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Oxidative Medicine and Cellular Longevity
Volume 2017 (2017), Article ID 3647657, 12 pages
https://doi.org/10.1155/2017/3647657
Review Article

Fe-S Clusters Emerging as Targets of Therapeutic Drugs

1CNRS UMR 3348, Centre Universitaire, 91405 Orsay, France
2Institut Curie, PSL Research University, UMR 3348, 91405 Orsay, France
3Université Paris-Sud, Université Paris-Saclay, Centre Universitaire, UMR 3348, 91405 Orsay, France

Correspondence should be addressed to Laurence Vernis; rf.eiruc@sinrev.ecnerual

Received 27 September 2017; Revised 27 November 2017; Accepted 6 December 2017; Published 28 December 2017

Academic Editor: Serafina Perrone

Copyright © 2017 Laurence Vernis et al. This is an open access article distributed under the Creative Commons Attribution License, which permits unrestricted use, distribution, and reproduction in any medium, provided the original work is properly cited.

Abstract

Fe-S centers exhibit strong electronic plasticity, which is of importance for insuring fine redox tuning of protein biological properties. In accordance, Fe-S clusters are also highly sensitive to oxidation and can be very easily altered in vivo by different drugs, either directly or indirectly due to catabolic by-products, such as nitric oxide species (NOS) or reactive oxygen species (ROS). In case of metal ions, Fe-S cluster alteration might be the result of metal liganding to the coordinating sulfur atoms, as suggested for copper. Several drugs presented through this review are either capable of direct interaction with Fe-S clusters or of secondary Fe-S clusters alteration following ROS or NOS production. Reactions leading to Fe-S cluster disruption are also reported. Due to the recent interest and progress in Fe-S biology, it is very likely that an increasing number of drugs already used in clinics will emerge as molecules interfering with Fe-S centers in the near future. Targeting Fe-S centers could also become a promising strategy for drug development.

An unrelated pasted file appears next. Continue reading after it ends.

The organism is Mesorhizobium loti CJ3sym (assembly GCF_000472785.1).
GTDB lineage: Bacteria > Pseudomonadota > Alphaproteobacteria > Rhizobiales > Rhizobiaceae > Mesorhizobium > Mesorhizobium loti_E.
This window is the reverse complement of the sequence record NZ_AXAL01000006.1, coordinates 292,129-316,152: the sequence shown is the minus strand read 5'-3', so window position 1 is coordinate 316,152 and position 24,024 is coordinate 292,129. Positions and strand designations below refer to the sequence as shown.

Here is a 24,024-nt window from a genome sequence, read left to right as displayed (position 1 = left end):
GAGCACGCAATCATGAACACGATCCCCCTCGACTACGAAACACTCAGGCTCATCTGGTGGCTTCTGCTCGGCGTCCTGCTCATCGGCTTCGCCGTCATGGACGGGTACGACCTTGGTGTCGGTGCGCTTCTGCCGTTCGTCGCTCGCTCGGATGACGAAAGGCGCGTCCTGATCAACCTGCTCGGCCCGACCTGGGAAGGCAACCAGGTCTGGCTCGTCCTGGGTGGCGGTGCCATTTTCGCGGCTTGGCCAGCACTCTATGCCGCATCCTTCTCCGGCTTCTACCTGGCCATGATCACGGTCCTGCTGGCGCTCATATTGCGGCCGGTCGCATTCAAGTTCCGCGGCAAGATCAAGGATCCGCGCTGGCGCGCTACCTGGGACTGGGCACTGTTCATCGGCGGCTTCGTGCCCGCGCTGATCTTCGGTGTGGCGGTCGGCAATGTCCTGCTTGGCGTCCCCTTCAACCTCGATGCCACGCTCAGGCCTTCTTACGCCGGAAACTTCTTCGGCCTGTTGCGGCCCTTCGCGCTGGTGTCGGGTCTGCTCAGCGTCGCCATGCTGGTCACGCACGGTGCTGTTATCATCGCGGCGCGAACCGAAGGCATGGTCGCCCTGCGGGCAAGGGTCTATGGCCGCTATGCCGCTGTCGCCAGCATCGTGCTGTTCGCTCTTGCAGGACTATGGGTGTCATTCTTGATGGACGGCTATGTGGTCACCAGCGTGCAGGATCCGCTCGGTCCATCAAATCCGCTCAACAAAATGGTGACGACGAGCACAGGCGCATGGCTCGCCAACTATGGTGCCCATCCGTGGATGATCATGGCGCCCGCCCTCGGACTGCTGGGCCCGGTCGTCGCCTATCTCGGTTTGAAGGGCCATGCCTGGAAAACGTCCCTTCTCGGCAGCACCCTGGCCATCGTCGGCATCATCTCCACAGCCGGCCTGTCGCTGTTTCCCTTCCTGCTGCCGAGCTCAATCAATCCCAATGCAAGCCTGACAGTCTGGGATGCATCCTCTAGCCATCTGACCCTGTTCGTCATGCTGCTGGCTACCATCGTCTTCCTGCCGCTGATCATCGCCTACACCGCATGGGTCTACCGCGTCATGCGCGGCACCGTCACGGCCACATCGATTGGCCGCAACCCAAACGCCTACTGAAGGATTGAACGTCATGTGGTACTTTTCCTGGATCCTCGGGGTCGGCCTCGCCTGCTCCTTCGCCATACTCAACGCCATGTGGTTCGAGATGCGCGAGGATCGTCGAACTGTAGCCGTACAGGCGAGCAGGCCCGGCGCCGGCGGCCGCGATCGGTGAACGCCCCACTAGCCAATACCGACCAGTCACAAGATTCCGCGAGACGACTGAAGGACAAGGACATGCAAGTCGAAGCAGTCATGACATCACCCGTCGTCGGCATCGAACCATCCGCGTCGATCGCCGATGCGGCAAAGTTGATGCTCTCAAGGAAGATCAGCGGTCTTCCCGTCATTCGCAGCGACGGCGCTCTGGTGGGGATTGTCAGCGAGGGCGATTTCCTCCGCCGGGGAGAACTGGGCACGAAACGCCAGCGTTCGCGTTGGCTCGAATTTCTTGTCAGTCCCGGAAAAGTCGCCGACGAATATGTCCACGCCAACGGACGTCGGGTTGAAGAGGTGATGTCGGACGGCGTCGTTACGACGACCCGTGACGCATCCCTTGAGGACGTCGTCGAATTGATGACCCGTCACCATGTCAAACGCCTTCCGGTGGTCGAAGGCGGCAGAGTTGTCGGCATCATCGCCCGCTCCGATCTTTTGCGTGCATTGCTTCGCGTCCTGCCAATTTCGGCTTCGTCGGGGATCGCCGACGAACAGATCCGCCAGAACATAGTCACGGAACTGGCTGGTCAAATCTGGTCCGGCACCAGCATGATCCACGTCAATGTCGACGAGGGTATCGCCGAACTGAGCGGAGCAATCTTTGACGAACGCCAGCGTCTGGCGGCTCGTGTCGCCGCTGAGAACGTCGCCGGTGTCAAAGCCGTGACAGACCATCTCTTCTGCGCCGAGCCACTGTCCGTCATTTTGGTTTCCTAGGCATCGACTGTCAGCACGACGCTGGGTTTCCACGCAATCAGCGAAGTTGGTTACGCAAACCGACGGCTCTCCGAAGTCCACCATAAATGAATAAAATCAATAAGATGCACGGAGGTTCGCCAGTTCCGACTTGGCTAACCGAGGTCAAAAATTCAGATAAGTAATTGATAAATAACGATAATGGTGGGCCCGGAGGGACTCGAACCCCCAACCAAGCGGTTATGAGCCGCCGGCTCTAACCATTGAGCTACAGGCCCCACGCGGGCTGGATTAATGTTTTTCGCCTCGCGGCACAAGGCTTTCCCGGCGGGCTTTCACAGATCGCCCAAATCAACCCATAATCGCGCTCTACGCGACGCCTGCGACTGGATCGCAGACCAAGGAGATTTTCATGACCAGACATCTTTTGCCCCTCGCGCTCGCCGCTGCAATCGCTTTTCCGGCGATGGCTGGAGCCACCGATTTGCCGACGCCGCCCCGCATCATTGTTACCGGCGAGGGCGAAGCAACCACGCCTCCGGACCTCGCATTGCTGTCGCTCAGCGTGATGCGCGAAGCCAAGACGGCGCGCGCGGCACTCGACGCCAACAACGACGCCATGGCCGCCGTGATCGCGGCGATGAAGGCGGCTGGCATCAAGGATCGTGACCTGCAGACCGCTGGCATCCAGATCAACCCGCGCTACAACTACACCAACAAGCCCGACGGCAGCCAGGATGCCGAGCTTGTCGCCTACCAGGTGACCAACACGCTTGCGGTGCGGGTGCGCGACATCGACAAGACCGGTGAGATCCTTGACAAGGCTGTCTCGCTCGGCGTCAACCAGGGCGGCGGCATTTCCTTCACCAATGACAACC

1. Introduction

Iron-Sulfur (Fe-S) centers are small cofactors composed of iron and sulfur atoms that are bound to proteins. By exhibiting a high capacity of accepting or donating electrons, they allow efficient electron transport and subtle redox tuning of protein properties. They are mainly found under three forms, [2Fe-2S], [3Fe-4S], and [4Fe-4S], and are bound to proteins posttranslationally. In the majority of cases, the Fe ions are linked to sulfide ions and coordinated by cysteine and histidine ligands (see Figure 1). These ancient prosthetic groups allowed the appearance of fundamental processes during evolution, such as photosynthesis for example. Even though subsequent oxygenation of the Earth’s atmosphere created a threat to Fe-S clusters that are typically oxygen-sensitive, it appears that an increasing number of eukaryotic proteins actually contain Fe-S centers. Fe-S proteins are present in all eukaryotic organelles and are involved in processes as diverse as electron transfer (e.g., respiratory chain complexes), enzymatic reactions (e.g., aconitase), and RNA and DNA metabolism (e.g., tRNA modification and activities of DNA polymerases α, δ, and ε, DNA primase, DNA2, and glycosylases [1]). It is now clear that Fe-S proteins are widely represented in all cellular essential processes and that altering Fe-S clusters by chemical approaches might have deleterious consequences for living cells.